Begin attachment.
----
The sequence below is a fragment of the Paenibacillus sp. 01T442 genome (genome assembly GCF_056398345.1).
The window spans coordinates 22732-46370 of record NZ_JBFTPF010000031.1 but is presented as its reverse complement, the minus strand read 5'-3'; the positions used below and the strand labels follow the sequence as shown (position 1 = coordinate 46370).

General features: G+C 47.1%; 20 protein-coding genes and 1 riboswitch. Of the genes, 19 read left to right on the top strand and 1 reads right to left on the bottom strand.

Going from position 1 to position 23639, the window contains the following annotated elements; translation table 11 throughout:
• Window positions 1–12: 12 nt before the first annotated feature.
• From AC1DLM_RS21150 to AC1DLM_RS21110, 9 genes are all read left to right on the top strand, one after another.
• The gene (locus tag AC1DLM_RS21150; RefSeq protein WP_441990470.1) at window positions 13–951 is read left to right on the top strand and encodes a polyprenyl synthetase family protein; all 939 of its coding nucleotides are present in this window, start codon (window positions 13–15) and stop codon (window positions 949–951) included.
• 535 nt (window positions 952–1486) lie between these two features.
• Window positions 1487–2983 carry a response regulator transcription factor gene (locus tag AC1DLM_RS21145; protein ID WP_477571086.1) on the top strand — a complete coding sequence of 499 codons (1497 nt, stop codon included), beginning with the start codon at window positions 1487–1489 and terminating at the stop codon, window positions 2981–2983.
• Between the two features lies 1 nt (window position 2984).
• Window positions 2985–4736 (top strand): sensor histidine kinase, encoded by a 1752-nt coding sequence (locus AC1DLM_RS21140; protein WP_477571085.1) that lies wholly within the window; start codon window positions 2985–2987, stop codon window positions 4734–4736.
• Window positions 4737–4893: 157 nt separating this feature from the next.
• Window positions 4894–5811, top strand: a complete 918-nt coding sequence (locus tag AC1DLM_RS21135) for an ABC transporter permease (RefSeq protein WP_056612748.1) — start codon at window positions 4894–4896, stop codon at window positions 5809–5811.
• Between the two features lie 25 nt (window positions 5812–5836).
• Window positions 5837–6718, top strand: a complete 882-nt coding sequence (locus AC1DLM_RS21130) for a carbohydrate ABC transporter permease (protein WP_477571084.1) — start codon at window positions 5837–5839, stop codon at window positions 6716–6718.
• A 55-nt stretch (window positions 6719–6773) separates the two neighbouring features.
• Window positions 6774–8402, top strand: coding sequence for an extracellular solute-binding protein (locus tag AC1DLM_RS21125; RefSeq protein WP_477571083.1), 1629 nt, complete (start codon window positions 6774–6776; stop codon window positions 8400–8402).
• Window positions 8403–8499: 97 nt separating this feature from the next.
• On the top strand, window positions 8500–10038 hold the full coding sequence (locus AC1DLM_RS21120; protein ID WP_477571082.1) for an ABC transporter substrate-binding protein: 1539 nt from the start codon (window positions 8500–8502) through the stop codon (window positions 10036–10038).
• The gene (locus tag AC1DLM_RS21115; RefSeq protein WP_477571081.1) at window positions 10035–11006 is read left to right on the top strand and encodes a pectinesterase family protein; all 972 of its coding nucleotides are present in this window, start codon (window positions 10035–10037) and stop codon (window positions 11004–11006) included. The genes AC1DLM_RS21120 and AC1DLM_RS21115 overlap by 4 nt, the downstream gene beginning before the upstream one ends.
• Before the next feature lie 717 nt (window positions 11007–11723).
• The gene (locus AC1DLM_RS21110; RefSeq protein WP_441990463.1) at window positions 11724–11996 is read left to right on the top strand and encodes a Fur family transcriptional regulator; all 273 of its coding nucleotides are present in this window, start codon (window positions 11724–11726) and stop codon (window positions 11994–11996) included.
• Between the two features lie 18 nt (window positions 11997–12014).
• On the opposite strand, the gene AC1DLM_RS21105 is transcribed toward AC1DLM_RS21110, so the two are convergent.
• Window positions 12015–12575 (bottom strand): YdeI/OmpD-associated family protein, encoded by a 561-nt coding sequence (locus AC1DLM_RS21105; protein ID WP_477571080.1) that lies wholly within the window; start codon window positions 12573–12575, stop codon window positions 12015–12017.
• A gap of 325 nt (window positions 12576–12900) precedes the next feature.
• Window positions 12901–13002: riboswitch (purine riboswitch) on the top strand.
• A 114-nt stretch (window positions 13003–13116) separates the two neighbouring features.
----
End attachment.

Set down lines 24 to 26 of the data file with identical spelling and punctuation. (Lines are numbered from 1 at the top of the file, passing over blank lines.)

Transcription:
• On the opposite strand, the gene AC1DLM_RS21105 is transcribed toward AC1DLM_RS21110, so the two are convergent.
• Window positions 12015–12575 (bottom strand): YdeI/OmpD-associated family protein, encoded by a 561-nt coding sequence (locus AC1DLM_RS21105; protein ID WP_477571080.1) that lies wholly within the window; start codon window positions 12573–12575, stop codon window positions 12015–12017.
• A gap of 325 nt (window positions 12576–12900) precedes the next feature.